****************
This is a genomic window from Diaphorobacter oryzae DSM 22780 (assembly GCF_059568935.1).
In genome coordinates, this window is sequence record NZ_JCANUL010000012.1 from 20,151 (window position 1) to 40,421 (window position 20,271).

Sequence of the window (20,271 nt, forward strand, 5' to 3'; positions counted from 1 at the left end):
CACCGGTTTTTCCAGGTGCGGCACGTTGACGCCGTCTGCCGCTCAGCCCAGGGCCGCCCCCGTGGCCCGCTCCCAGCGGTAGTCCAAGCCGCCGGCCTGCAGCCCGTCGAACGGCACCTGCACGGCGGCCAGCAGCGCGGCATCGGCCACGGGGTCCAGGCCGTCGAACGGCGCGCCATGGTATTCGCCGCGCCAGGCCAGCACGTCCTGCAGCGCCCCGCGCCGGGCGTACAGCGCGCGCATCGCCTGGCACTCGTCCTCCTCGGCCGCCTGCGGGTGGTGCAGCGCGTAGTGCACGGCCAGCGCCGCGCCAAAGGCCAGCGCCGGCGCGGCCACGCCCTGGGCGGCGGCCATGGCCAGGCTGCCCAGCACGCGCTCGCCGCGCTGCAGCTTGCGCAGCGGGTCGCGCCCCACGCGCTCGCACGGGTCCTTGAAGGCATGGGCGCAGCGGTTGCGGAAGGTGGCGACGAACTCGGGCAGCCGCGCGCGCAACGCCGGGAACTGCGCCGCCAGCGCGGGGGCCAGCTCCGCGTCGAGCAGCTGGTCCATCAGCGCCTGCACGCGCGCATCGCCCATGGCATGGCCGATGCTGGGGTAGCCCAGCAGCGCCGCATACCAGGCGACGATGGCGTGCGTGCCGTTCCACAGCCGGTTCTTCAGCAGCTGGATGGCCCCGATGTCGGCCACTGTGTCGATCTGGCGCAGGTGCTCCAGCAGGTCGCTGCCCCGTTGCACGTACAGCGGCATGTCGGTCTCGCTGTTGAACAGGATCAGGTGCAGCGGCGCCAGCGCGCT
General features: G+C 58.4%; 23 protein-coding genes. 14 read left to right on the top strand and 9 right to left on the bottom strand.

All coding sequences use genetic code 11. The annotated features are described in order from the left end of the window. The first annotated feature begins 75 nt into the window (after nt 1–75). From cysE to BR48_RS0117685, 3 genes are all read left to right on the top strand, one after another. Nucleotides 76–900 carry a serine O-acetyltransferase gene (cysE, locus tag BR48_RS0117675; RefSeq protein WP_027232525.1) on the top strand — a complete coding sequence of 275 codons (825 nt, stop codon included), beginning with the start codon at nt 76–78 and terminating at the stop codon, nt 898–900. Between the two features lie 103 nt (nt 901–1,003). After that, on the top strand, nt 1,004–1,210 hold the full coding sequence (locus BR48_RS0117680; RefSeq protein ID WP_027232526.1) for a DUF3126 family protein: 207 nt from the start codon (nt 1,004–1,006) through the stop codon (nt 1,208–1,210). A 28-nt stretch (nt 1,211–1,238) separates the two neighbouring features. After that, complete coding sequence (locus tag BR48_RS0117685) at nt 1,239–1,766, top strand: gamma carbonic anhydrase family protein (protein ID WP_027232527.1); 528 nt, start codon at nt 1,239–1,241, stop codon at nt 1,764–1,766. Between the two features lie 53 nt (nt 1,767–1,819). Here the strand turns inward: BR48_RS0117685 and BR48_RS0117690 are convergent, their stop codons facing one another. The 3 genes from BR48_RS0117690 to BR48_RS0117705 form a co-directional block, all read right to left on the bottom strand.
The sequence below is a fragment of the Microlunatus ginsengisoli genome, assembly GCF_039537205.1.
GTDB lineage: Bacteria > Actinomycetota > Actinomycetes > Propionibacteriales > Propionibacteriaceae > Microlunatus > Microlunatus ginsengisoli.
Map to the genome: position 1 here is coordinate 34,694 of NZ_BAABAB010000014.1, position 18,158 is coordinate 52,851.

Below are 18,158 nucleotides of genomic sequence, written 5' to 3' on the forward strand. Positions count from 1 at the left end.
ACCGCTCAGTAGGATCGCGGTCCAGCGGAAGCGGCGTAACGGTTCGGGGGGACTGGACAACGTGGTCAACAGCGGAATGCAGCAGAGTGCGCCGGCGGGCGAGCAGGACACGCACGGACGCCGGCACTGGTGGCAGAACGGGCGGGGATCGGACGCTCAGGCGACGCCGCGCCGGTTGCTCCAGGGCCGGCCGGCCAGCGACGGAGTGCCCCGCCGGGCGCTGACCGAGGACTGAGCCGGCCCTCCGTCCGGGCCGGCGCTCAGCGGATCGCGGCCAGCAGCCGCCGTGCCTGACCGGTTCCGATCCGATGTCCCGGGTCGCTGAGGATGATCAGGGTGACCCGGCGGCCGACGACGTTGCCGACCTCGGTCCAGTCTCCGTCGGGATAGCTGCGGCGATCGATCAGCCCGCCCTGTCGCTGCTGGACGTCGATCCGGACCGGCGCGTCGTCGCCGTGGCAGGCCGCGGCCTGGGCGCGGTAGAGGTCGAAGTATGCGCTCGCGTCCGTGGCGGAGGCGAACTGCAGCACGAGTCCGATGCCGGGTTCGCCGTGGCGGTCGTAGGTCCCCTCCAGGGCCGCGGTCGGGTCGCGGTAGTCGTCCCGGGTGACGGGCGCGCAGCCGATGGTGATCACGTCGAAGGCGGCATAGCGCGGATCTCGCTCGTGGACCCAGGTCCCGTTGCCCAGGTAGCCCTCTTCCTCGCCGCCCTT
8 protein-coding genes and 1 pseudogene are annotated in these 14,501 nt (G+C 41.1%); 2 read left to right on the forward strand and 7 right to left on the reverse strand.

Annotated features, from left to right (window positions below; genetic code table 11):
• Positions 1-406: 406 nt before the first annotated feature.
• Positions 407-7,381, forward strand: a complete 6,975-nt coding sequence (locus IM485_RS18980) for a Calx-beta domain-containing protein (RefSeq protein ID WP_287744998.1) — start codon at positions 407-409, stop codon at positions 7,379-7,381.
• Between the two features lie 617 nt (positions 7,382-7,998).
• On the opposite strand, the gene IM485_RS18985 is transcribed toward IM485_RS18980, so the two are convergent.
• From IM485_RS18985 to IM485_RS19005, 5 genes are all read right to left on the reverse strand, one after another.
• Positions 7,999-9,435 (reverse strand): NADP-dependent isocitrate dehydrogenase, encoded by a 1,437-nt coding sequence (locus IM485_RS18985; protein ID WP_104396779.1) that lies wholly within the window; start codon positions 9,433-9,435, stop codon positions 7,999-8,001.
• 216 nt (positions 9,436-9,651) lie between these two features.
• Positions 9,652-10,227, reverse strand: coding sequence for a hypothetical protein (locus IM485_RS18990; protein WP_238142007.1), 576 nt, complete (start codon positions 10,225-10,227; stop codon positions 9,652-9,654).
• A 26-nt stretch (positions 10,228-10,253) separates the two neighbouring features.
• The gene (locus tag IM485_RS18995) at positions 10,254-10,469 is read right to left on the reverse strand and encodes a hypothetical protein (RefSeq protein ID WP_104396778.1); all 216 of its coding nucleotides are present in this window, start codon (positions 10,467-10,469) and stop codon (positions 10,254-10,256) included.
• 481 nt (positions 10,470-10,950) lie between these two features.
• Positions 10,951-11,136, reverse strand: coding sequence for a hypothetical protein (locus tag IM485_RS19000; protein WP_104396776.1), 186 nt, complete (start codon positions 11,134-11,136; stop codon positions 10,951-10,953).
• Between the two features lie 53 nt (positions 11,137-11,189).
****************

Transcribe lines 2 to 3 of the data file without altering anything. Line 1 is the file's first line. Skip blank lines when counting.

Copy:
In genome coordinates, this window is sequence record NZ_JCANUL010000012.1 from 20,151 (window position 1) to 40,421 (window position 20,271).

Sequence of the window (20,271 nt, forward strand, 5' to 3'; positions counted from 1 at the left end):